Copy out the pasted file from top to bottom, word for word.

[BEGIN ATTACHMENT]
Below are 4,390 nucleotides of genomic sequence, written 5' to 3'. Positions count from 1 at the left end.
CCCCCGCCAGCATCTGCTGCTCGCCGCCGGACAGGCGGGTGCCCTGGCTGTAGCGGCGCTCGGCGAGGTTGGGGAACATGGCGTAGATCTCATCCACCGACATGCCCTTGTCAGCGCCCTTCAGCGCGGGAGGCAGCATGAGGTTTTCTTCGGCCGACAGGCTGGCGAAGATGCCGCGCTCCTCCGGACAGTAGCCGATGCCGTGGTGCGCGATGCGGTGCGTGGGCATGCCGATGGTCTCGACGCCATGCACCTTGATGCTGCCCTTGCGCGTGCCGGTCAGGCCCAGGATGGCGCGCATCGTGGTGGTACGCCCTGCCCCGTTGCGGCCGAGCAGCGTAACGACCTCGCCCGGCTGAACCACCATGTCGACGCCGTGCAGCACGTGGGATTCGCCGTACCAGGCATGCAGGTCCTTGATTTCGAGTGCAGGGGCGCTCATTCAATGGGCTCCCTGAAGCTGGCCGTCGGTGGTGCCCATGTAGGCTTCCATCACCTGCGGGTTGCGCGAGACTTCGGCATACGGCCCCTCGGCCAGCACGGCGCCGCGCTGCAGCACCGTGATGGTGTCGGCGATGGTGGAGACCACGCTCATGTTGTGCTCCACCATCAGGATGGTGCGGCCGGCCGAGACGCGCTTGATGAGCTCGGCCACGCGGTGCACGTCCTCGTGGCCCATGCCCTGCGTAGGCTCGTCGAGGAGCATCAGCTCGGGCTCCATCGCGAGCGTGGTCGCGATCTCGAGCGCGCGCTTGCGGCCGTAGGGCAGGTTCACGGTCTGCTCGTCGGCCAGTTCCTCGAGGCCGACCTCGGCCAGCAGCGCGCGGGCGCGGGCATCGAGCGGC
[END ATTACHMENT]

Below are 4,390 nucleotides of genomic sequence, written 5' to 3'. Positions count from 1 at the left end.
CCCCCGCCAGCATCTGCTGCTCGCCGCCGGACAGGCGGGTGCCCTGGCTGTAGCGGCGCTCGGCGAGGTTGGGGAACATGGCGTAGATCTCATCCACCGACATGCCCTTGTCAGCGCCCTTCAGCGCGGGAGGCAGCATGAGGTTTTCTTCGGCCGACAGGCTGGCGAAGATGCCGCGCTCCTCCGGACAGTAGCCGATGCCGTGGTGCGCGATGCGGTGCGTGGGCATGCCGATGGTCTCGACGCCATGCACCTTGATGCTGCCCTTGCGCGTGCCGGTCAGGCCCAGGATGGCGCGCATCGTGGTGGTACGCCCTGCCCCGTTGCGGCCGAGCAGCGTAACGACCTCGCCCGGCTGAACCACCATGTCGACGCCGTGCAGCACGTGGGATTCGCCGTACCAGGCATGCAGGTCCTTGATTTCGAGTGCAGGGGCGCTCATTCAATGGGCTCCCTGAAGCTGGCCGTCGGTGGTGCCCATGTAGGCTTCCATCACCTGCGGGTTGCGCGAGACTTCGGCATACGGCCCCTCGGCCAGCACGGCGCCGCGCTGCAGCACCGTGATGGTGTCGGCGATGGTGGAGACCACGCTCATGTTGTGCTCCACCATCAGGATGGTGCGGCCGGCCGAGACGCGCTTGATGAGCTCGGCCACGCGGTGCACGTCCTCGTGGCCCATGCCCTGCGTAGGCTCGTCGAGGAGCATCAGCTCGGGCTCCATCGCGAGCGTGGTCGCGATCTCGAGCGCGCGCTTGCGGCCGTAGGGCAGGTTCACGGTCTGCTCGTCGGCCAGTTCCTCGAGGCCGACCTCGGCCAGCAGCGCGCGGGCGCGGGCATCGAGCGGC